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US police employ radar that sees through walls

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Dozens of US law enforcement agencies, including the FBI, have used radar devices that allow them to “see” through walls of buildings to monitor human activity, a new report states. This has led to questions regarding how legal these tactics are.

The policing agencies began using the radar device more than two years ago without public disclosure and little notice from courts until a recent case in Colorado revealed its use to catch a parole violator, according to USA Today. The device’s clandestine use has raised questions about Fourth Amendment protections against unwarranted police searches.

“The idea that the government can send signals through the wall of your house to figure out what’s inside is problematic,” said Christopher Soghoian of the American Civil Liberties Union. “Technologies that allow the police to look inside of a home are among the intrusive tools that police have.”

Reminiscent of the heat-seeking extraterrestrial in the Hollywood movie ‘Predator,’ the device, known as the Range-R, uses radio waves to detect the exact location of movements, even breathing, from more than 50 feet away.

The Range-R, made by arms company L-3 Communications, displays three-dimensional movement detection from the other side of a wall, indicating how far away any motion is, though it does not offer a picture of the action inside. L-3 Communications said it has sold approximately 200 Range-R devices to 50 law enforcement agencies for about $6,000 each.

Federal records indicate that the US Marshals Service began purchasing the radars in 2012, according to USA Today, and have been spending $180,000 on them ever since.

The device’s use, though, went unnoticed until December, when a federal appeals court in Denver discovered that police officers had used the radar device without a search warrant to enter a house in order to find a truant parolee. The panel judges warned, “the government’s warrantless use of such a powerful tool to search inside homes poses grave Fourth Amendment questions.”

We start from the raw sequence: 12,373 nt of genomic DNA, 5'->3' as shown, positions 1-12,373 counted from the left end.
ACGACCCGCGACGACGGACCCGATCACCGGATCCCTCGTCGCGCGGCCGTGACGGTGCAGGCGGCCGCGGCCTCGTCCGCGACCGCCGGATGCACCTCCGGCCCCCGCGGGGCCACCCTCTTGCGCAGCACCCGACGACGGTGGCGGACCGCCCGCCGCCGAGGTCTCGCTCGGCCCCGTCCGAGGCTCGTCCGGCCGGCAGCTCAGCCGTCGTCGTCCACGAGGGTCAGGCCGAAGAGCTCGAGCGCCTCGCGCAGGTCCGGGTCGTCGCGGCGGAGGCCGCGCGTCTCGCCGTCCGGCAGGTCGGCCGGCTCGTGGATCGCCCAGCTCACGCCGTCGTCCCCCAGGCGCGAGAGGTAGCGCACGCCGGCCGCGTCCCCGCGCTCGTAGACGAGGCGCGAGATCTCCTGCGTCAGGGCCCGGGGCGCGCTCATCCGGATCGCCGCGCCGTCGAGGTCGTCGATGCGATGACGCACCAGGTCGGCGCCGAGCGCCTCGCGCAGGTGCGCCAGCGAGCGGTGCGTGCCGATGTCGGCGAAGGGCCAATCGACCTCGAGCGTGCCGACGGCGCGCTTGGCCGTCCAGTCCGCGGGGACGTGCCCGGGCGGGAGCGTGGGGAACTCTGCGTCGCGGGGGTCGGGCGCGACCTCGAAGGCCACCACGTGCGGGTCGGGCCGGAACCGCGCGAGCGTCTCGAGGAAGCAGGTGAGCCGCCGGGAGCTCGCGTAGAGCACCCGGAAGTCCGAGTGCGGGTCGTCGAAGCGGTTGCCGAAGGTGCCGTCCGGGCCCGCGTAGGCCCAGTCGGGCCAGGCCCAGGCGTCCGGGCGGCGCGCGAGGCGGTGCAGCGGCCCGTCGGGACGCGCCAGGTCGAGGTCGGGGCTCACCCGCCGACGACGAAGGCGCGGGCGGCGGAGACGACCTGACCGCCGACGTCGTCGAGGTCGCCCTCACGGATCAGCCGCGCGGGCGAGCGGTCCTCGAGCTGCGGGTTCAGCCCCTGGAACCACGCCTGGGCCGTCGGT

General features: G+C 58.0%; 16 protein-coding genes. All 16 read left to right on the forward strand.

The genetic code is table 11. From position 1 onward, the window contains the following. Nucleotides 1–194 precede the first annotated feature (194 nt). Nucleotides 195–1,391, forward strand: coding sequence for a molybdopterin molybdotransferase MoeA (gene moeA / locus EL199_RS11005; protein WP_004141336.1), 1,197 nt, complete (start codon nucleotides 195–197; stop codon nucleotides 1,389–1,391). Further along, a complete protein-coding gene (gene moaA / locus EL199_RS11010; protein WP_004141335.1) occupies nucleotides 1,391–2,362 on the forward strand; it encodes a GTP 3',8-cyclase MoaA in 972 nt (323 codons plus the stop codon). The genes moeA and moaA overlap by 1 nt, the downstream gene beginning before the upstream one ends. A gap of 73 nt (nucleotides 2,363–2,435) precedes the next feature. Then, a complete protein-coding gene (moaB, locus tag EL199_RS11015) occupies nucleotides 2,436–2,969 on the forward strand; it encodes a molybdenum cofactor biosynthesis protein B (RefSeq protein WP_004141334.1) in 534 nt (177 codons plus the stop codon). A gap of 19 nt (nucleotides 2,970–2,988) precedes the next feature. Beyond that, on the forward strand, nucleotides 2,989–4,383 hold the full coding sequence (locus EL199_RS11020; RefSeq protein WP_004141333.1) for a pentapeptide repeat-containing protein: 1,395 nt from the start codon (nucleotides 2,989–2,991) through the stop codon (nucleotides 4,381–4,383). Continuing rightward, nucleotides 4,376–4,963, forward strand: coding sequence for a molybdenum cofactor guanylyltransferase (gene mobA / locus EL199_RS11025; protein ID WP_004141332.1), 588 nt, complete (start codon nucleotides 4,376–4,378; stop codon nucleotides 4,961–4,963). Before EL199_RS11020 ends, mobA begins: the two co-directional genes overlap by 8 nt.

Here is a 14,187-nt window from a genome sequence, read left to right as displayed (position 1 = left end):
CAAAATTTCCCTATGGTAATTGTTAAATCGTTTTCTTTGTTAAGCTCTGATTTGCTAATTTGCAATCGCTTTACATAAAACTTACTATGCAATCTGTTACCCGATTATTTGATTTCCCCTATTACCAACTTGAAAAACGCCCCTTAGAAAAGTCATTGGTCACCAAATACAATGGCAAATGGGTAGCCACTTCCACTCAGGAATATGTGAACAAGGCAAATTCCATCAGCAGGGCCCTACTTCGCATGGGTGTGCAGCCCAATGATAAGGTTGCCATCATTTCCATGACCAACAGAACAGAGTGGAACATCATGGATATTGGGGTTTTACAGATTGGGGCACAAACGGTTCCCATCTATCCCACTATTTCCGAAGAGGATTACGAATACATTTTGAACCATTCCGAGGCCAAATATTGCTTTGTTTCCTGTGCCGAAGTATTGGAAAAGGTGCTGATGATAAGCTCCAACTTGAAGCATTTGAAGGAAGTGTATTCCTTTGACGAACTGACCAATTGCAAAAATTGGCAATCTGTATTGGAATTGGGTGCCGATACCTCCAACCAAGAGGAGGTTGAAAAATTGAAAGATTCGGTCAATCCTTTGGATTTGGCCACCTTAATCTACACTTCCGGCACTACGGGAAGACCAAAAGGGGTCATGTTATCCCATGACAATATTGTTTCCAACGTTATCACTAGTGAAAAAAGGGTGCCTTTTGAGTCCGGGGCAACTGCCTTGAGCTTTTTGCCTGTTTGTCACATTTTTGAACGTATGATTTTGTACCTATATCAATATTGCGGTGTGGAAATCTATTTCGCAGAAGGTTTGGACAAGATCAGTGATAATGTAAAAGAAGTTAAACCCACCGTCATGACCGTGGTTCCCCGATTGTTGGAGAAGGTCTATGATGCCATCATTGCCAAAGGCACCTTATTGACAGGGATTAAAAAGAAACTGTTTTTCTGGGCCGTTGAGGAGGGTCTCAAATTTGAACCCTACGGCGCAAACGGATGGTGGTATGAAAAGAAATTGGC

While use of the device alarmed the judges in that case, it was first time an appellate court had even referenced the technology.

US Justice Department spokesman Patrick Rodenbush said officials are reviewing the court’s decision, adding that the Marshals Service “routinely pursues and arrests violent offenders based on pre-established probable cause in arrest warrants” for major crimes.

According to USA Today, the Justice Department is actively funding development of systems that aim to map building interiors in order to find people inside.

The devices, according to the report, were first used during the wars in Iraq and Afghanistan, marking yet another tool fostered for US military uses and later passed off to US law enforcement for use in everyday policing situations.

The US Supreme Court has generally barred the police use of such technology to monitor the inside of one’s home without a warrant.

In a 2013 case that limited use of drug dogs to sniff the exterior of homes, Justice Antonin Scalia reaffirmed the Fourth Amendment as “the right of a man to retreat into his own home and there be free from unreasonable governmental intrusion.”


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